In April of this year, Georgia broke the agreement on the transit of military cargo to Armenia from Russia. Essentially, the Russian-Armenian grouping in the South Caucasus has been isolated. Supplies to the Russian army (POL, food, etc.) are delivered only by air and through direct agreements with Armenia which, in turn, purchases these products (gasoline, diesel fuel, kerosene) from Iran. A war in Iran will close this supply channel.

Lt.-Gen. Yury Netkachev, who for a long time served as the deputy commander of the Group of Russian Forces in the Transcaucasus and was personally engaged in work on the supply of arms and ammunition to combined armed forces and units (including the 102nd military base), believes that, in the event of a full-fledged war against Iran, Russia will be looking to securely supply the military facility through Georgia. “Perhaps, it will be necessary to break the Georgian transport blockade and supply the transport corridors leading to Armenia by military means,” said the expert.

“Apparently, Russia’s Defense Ministry is also quite wary of Azerbaijan, which over the last three years has doubled its military budget and is currently buying Israeli drones and other advanced means of reconnaissance and topographic location, naturally aggravating Tehran and Armenia,” says head of the Center for Military Forecasting, Anatoly Tsyganok. “Baku has stepped up its pressure on Moscow, demanding significantly higher rental fees for the Gabala radar station. But even considering the disputes between Iran and Azerbaijan over oilfields in the south of the Caspian Sea, one could hardly argue that Baku will support an anti-Iranian military campaign. It is also very unlikely that it will unleash hostilities against Armenia.”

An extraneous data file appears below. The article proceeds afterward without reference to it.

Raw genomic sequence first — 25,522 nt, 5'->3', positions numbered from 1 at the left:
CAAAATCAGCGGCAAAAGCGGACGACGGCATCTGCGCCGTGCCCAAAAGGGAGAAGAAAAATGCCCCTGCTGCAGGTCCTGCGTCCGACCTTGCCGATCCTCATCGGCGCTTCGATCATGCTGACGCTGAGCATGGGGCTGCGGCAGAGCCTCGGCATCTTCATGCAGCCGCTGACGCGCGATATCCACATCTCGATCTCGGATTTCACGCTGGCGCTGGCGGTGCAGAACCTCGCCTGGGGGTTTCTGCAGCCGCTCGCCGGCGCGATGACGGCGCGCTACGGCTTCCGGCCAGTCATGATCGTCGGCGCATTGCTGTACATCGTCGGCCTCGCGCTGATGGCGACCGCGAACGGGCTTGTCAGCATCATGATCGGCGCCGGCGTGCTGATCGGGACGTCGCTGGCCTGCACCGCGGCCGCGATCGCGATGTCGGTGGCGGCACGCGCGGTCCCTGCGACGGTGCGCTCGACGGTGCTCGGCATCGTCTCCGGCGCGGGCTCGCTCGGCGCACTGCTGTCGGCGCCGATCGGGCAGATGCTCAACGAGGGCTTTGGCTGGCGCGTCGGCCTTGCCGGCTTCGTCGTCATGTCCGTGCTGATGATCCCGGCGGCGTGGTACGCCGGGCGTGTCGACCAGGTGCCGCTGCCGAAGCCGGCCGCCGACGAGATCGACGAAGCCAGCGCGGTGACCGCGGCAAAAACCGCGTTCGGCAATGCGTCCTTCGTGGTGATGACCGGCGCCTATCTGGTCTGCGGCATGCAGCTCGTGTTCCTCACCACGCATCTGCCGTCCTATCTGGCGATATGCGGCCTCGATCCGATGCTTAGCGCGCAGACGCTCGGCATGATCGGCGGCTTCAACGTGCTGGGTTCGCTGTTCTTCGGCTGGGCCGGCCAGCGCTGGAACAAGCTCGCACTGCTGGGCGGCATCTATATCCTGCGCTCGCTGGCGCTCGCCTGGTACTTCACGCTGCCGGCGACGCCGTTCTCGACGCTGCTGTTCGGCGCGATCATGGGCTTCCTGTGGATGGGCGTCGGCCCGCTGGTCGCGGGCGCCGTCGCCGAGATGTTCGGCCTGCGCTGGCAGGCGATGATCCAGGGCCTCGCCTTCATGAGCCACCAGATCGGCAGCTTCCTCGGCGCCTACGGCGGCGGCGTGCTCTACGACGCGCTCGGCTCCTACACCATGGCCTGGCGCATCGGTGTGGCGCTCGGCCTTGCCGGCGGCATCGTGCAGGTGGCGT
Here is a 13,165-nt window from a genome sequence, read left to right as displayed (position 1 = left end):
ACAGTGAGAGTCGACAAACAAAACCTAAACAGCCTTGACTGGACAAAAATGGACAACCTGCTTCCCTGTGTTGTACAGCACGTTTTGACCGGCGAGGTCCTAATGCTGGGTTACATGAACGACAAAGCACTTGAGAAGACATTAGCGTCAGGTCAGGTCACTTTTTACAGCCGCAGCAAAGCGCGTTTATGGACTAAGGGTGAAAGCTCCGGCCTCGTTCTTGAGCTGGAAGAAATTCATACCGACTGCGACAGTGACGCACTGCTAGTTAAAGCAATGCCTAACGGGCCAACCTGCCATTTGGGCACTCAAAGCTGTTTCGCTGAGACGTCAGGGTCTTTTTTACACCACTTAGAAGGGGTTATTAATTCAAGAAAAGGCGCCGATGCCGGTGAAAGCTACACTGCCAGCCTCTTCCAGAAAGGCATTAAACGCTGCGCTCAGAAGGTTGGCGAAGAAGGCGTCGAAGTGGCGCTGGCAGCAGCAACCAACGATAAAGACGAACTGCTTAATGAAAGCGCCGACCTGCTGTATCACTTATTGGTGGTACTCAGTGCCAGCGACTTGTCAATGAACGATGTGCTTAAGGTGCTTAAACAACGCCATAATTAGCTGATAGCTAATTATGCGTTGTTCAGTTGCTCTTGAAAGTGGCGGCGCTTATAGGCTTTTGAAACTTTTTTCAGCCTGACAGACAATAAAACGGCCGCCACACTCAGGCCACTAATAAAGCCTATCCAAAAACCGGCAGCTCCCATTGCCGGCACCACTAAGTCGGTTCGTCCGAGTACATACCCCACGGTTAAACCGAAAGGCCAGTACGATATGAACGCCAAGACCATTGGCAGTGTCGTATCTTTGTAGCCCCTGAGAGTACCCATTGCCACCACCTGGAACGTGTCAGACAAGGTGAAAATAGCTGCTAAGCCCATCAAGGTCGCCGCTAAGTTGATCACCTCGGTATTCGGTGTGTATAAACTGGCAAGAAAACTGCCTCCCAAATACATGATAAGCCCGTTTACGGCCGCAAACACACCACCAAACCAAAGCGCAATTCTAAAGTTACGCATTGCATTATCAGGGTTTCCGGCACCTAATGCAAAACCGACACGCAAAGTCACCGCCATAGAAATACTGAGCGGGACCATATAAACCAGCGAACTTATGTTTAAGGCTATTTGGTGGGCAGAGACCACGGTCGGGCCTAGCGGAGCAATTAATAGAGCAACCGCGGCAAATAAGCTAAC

Col. Vladimir Popov, who was engaged in the analysis of hostilities between Baku and Yerevan between 1991 and 1993, and is currently following the military reforms conducted by Azerbaijani President Ilham Aliyev, disagrees with the expert. Popov believes that “the negotiation process on the settlement of the Karabakh conflict has been unreasonably delayed.” Baku is making open statements on revenge. “Azerbaijan pre-emptive strikes on Armenia and Nagorno-Karabakh, made in order to finally settle the territorial dispute in its favor, are possible,” says the expert. But, in his opinion, the question of how Russia will behave is important. “If in the midst of a war in Iran, Azerbaijan supported by Turkey, attacks Armenia, then, of course, all of the adversary’s attacks against Armenia will be repelled by Russia in conjunction with Armenian anti-missile defense forces. It’s hard to say whether or not this will be considered as Moscow’s involvement in military action. Russian troops will certainly not be engaged in military action on the territory of Nagorno-Karabakh. But in the event of a military threat to Armenia coming from Turkey or Azerbaijan, for example, Russia will apparently take part in ground operations,” says Popov.

The analyst does not exclude the possibility of Russia’s military involvement in the Iranian conflict. “In the worst-case scenario, if Tehran is facing complete military defeat after a land invasion of the US and NATO troops, Russia will provide its military support – at least on a military-technical level,” predicts Vladimir Popov.

This article is translated by Russia Today TV Channel

All rights reserved by Rossiyskaya Gazeta.